By John Perrotto
The Pirates’ offense has yet to hit its stride nearly two months into the season.
The Pirates are 13th in National League in runs scored with an average of 3.65 a game. They are also 12th in on-base percentage (.311), 14th in batting average (.236) and 15th in slugging percentage (.356).
Manager Clint Hurdle has basically taken over the hitting coach responsibilities from Gregg Ritchie but that hasn’t sparked the Pirates’ hitters. Hurdle tried shuffling the batting order Wednesday with left fielder Jose Tabata batting leadoff and center fielder Andrew McCutchen in the No. 3 hole–the spots they occupied at the beginning of the season–but the Pirates lost 4-2 to the Atlanta Braves in 11 innings at PNC Park.
Other than moving guys around on the lineup card, there seems to little Hurdle or the Pirates can do to get an offensive jolt.
Class AAA Indianapolis has a few hitters having decent seasons but as one scout who regular covers the Pirates’ organization said, “There is nobody in that Indy lineup who will be a difference maker in the major leagues. Their ceilings, at best, are as bench players.”
Outfielder Alex Presley is having the best season as he is hitting .323 with five home runs, 22 RBIs and 11 stolen bases in 47 games with a .366 on-base percentage and a .484 slugging percentage. However, the Pirates look at Presley as more of a fourth outfielder, feeling he does not have enough power to regularly play a corner spot in the major leagues and is not good enough defensively to play center.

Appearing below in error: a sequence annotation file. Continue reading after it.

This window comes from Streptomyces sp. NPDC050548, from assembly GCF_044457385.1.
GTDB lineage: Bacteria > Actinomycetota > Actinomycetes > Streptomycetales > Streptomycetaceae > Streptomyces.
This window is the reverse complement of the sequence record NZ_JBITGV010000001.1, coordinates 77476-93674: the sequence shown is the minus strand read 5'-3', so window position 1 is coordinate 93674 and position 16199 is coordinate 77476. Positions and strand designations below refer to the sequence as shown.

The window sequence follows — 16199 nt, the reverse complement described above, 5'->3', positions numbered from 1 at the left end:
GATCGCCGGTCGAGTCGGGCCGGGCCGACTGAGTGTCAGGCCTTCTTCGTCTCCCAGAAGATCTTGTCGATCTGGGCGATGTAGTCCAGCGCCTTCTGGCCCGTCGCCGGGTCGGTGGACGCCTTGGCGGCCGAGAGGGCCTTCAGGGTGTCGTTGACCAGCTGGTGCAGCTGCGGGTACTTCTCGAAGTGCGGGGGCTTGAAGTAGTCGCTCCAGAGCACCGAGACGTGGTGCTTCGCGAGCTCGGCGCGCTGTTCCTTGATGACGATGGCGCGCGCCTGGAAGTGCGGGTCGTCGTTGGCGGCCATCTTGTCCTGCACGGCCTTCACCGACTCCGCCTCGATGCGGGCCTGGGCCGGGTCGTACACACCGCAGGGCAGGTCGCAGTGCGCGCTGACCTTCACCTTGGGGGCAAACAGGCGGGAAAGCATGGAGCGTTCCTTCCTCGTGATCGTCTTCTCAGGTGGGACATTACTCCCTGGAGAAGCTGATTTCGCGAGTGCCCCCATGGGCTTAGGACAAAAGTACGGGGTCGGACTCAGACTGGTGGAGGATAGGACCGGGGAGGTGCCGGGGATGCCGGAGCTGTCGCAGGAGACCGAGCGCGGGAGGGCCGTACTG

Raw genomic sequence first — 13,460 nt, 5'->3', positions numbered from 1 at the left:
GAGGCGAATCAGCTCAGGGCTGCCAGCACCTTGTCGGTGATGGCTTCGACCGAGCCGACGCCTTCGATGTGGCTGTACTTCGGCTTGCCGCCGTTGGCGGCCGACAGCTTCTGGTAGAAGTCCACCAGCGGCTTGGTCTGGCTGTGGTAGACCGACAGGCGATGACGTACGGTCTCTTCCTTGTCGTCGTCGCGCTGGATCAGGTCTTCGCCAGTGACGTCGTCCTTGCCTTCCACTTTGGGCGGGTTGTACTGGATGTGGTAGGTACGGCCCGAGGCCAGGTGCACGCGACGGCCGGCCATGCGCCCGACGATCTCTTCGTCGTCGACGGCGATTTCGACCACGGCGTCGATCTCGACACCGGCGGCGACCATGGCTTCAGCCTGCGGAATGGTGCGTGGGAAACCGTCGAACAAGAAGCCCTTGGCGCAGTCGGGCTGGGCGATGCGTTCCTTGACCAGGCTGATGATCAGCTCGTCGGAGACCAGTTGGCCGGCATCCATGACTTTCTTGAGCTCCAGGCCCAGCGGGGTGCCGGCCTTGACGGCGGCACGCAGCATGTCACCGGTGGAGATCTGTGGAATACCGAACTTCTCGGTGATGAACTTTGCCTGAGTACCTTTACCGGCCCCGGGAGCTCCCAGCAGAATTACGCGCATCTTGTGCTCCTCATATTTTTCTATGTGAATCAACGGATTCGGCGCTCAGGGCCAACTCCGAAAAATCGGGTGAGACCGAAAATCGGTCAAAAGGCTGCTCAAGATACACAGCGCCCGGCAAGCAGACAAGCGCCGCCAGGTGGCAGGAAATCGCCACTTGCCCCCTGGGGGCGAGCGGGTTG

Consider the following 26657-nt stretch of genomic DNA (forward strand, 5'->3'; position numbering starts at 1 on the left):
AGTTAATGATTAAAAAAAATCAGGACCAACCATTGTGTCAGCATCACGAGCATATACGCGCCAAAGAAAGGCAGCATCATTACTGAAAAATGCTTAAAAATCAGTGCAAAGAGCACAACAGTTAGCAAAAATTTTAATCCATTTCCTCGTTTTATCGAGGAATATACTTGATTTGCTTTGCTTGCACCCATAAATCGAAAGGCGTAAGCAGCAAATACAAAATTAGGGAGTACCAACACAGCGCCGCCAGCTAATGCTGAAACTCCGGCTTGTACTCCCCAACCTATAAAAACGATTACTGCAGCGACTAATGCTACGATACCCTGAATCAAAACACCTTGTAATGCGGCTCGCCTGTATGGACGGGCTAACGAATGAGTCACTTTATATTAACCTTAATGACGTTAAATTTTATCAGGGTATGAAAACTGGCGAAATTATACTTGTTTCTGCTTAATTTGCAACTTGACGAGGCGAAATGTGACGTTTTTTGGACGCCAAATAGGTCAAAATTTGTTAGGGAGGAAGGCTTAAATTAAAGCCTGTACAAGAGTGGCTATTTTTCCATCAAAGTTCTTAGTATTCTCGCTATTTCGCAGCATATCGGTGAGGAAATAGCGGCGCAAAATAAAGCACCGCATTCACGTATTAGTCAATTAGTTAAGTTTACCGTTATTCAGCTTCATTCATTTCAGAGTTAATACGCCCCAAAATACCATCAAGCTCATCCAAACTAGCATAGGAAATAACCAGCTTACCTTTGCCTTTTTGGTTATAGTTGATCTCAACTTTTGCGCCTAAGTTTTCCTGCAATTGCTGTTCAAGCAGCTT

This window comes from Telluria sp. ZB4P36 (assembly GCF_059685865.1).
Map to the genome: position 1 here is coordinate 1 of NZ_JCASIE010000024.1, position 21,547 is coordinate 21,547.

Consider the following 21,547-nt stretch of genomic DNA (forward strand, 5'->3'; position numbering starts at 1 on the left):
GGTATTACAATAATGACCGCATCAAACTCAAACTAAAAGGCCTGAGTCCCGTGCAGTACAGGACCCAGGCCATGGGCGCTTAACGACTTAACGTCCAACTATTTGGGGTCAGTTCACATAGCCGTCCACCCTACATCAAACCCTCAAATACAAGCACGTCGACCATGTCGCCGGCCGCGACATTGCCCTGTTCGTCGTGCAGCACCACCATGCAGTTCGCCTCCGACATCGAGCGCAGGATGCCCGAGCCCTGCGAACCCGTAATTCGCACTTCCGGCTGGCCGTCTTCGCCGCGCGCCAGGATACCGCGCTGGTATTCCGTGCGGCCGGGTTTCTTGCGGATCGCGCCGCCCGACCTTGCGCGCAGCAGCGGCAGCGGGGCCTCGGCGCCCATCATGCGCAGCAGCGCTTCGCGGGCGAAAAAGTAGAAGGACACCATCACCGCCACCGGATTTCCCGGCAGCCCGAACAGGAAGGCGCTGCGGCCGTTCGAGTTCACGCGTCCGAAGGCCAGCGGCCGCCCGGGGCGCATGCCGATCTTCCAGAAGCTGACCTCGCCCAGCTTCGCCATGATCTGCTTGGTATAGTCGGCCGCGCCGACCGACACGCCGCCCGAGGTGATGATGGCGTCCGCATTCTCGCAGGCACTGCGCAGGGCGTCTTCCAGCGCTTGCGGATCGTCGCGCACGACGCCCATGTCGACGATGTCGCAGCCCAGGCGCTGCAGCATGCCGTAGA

Outfielder/first baseman John Bowker is hitting .348 with two homers and 15 RBIs in 17 games since being designated for assignment. Bowker did not have any starts among his 19 games played with the Pirates earlier this season, though, and it was very clear that Hurdle was not a fan of his.
Josh Harrison has a .314 batting average with two homers, nine RBIs and seven steals in 34 games and can play second base, third base, left field and right field. Like Presley, though, the Pirates don’t feel Harrison is good enough defensively to be a regular.
Matt Hague has driven in a team-high 27 runs in 47 games but lacks the power normally associated with a first baseman and is considered a fringe prospect. He has just three home runs in 173 at-bats and a .410 slugging percentage.
With no significant help on the horizon, the Pirates can only hope that their hitters start showing improvement as the season is about to pass the one-third mark.
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